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Authority record

Alfred J. Bell & Grant Company

  • Corporate body
  • 1964-

Alfred J. Bell and Grant Company Limited was created on 1 January 1964 with the merger of Alfred J. Bell and Co., Ltd and Grant, Oxley & Co., Ltd. Alfred J. Bell and Grant Co. had its start about 1890 under Alfred Joseph Bell ([ca. 1853]-1919). Upon his death the business was run by Archibald Crease and later with his son, Edward F. "Ted" Crease. Grant, Oxley and Co. was established in 1892 by MacCallum Grant (1845-1928), who also served as Lieutenant Governor of Nova Scotia between 1916 and 1925. He was joined by Harold Oxley (1860-1935) who led the business until his death, when Eric McNeil Grant (b. 1889) became the new president. The business continues to operate as Bell and Grant Insurance to the present day, offering a full range of insurance products for consumers in Nova Scotia.

Allen, Alvin James, 1906-1988

  • Person
  • 1906-1988

Alvin James Allen was born at Yarmouth, N.S. in 1906, the son of Charles and Sadie (nee Zwicker) Allen. He resided on Main Street, Yarmouth, joined the Merchant Marines in 1922, and earned his Master Mariner's papers in 1944. Allen died 12 April 1988 at Dartmouth.

Allen, Fred, 1942-2007

  • Person
  • 1942-2007

Fred Allen was born in 1942 and was the foster son of Gwendolyn Poole of Wolfville, Nova Scotia. He was educated at the Nova Scotia College of Art and Design. His began his working career at Neptune Theatre in 1963 as stage manager and set designer, and afterwards at Fortress Louisburg as head of research illustration. Next, he returned to Neptune Theatre as resident designer. He then began a year of study in Europe through a Theatre Arts Bursary, observing productions in 13 countries. His award-winning work as a designer, art director and master model builder included productions for the Nova Scotia International Tattoo, film and television productions including Buried on Sunday, Blizzard Island, Codco, and Street Cents; and designing and building the characters for the children's television series, Theodore Tugboat. Allen was also involved in the design and construction of the 65 foot tugboat "Theodore Too." His work in sculpture included Parks Canada projects 'Monument Lefebvre' in Memramcook, N.B.; 'Interaction of Cultures' for Kouchibouquac National Park; and two major installations and illustration work for the 'L'Anse Aux Meadows' World Heritage Viking Settlement in Newfoundland. He died in Truro, Nova Scotia on 6 December 2007.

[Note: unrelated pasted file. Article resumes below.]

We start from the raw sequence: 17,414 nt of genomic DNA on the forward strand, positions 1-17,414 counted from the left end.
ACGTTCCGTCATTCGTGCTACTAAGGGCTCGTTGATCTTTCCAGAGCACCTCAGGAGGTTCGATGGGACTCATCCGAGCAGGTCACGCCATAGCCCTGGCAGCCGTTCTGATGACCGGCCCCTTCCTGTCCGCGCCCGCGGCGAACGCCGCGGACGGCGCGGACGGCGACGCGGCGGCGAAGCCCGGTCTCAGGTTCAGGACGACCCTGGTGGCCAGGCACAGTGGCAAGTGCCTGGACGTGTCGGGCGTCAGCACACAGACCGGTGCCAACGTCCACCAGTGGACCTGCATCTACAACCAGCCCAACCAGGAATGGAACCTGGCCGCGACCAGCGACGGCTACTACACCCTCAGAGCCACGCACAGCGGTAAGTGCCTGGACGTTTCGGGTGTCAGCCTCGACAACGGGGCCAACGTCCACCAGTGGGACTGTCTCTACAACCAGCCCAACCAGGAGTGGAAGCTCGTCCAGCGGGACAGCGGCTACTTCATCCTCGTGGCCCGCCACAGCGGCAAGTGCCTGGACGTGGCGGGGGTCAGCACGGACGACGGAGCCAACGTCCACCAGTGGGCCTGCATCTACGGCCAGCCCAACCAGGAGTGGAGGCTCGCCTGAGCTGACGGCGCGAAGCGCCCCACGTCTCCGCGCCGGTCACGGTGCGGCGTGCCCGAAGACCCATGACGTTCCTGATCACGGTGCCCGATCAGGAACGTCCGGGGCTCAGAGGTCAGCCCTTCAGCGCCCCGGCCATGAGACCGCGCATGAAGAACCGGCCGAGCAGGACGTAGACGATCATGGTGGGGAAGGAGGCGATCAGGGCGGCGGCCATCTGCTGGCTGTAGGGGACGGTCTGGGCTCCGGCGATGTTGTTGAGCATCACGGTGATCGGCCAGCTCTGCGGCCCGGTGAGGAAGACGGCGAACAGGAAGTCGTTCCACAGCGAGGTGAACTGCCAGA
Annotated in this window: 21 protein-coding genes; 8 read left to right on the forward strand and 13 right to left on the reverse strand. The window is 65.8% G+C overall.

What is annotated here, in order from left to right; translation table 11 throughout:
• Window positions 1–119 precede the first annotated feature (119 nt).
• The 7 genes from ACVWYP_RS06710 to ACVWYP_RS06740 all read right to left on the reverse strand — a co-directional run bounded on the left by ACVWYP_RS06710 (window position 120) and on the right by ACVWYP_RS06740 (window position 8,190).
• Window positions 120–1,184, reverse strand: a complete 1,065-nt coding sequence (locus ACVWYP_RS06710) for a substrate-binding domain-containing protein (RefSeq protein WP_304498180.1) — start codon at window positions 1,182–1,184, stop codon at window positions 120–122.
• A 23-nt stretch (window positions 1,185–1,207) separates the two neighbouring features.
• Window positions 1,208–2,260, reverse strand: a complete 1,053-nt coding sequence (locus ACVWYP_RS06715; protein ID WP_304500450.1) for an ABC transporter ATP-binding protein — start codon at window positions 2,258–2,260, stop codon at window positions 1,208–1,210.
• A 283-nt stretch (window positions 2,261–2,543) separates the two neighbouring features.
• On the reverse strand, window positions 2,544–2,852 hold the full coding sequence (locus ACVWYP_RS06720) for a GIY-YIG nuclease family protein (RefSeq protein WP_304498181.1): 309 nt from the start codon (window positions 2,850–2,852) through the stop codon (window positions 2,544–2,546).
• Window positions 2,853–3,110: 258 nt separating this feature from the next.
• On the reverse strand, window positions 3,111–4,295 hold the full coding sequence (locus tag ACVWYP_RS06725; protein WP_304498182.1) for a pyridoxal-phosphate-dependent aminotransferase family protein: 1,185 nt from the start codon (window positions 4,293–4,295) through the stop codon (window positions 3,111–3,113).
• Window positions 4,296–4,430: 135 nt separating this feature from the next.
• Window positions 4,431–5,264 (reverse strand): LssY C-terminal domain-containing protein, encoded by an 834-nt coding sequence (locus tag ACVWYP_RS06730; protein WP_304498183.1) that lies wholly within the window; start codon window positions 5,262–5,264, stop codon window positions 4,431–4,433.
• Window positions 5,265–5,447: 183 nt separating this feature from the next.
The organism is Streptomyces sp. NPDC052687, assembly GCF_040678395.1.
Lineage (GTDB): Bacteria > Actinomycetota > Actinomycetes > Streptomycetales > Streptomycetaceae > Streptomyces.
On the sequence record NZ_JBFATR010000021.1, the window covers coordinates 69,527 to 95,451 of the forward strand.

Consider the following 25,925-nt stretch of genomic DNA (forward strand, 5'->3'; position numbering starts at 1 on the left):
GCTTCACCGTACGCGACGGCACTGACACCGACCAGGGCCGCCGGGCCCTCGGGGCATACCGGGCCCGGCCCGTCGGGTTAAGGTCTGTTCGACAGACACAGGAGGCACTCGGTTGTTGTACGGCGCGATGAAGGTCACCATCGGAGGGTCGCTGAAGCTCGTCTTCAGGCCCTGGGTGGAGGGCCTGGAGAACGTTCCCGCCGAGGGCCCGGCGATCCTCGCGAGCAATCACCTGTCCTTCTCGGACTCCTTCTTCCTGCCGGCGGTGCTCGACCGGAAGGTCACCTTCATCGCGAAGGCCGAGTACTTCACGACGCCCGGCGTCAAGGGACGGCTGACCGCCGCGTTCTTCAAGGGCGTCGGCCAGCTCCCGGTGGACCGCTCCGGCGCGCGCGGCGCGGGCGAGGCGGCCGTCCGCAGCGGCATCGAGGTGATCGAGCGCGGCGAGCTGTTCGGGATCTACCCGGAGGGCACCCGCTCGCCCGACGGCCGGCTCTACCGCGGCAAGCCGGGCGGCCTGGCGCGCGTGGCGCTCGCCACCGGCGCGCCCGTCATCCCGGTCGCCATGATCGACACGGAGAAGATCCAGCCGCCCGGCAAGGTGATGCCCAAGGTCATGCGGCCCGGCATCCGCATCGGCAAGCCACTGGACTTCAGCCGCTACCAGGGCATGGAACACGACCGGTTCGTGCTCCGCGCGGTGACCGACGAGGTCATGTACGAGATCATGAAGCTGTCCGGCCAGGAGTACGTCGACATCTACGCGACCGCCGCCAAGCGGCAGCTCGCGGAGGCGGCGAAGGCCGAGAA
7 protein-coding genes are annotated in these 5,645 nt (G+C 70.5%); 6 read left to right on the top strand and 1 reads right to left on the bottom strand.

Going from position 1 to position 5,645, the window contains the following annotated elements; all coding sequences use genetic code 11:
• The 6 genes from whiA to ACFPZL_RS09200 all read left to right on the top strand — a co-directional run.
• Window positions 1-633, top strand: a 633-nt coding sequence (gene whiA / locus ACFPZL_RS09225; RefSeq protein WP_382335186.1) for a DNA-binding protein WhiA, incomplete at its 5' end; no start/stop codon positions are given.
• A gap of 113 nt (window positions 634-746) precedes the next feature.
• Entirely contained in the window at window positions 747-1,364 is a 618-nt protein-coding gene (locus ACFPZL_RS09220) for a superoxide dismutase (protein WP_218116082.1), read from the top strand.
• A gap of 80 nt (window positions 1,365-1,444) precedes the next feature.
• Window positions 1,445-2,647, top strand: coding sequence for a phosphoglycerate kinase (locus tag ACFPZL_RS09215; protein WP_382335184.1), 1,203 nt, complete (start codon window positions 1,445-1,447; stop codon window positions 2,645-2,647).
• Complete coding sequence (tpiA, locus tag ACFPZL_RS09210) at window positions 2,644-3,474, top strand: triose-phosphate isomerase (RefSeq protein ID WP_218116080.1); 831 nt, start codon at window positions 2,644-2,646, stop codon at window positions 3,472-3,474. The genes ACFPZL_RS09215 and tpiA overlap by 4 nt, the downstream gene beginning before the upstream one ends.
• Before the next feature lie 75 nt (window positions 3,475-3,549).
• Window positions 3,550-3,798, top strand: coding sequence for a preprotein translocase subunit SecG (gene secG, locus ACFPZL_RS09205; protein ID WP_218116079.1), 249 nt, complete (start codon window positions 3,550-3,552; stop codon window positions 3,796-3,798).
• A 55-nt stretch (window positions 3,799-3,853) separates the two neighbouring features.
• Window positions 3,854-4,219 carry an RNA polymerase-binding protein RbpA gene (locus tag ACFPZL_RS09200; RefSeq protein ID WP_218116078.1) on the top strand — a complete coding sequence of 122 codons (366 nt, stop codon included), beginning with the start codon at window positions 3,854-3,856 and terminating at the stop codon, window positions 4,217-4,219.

Allen, George Henry

  • Person

George Henry Allan of Yarmouth, N.S. served as secretary-treasurer of the Nova Scotia Guides' Association and was one of the founding members in 1907.

Allen, John, 1771-1849

  • Person
  • 1771-1849

John Allen was born in Boston, Massachusetts on 11 September 1771, the son of Ebenezer Allen (1738-1816) and Meribah Frazier (1743-1804), Loyalists and Sandemanian Church refugees. The family embarked for Halifax in 1776 when Boston was evacuated by the British Army. They apparently settled on the Dartmouth side of the harbour, where Ebenezer became a prominent businessman in the Woodlawn area. Ebenezer and his son Alexander Allen, along with John Stayner, purchased a tanyard property on the old Preston road in 1795. They formed the firm of “Stayner & Allens.” This partnership dissolved in 1798 and became “Stayner & Allen,” with John Stayner and John Allen as partners. The firm continued until 1816, when the property was divided and the partnership dissolved. John Allen continued the tannery on the Old Preston Road for many years. He married Sarah Stayner (1776-1861) in St. John’s Church, Preston in 1793. They had 16 children; all except two lived to adulthood. John Allen died on 12 January 1849 in Dartmouth.

Allen, Richard Orme

  • Person

Richard Orme Allen was the sixth and youngest child of the Rev. James Allen and Emma Jane Peters. He was raised primarily in Toronto and educated at Victoria College, University of Toronto. In May 1916 he enlisted in the Canadian Navy as a wireless operator and served until 1918. He was trained in Halifax and stationed at Point Riche in Newfoundland and then on Sable Island, Nova Scotia. After the war he returned to Toronto, where he worked as a civil servant and bookkeeper. He kept in touch with people he had known in the Navy, especially those who had been with him on Sable Island. After reading Thomas Raddall's The Nymph and the Lamp (1950), he established a correspondence with the novelist, wrote several brief accounts of his experiences in the Navy, and visited Raddall at his home in Nova Scotia on at least one occasion.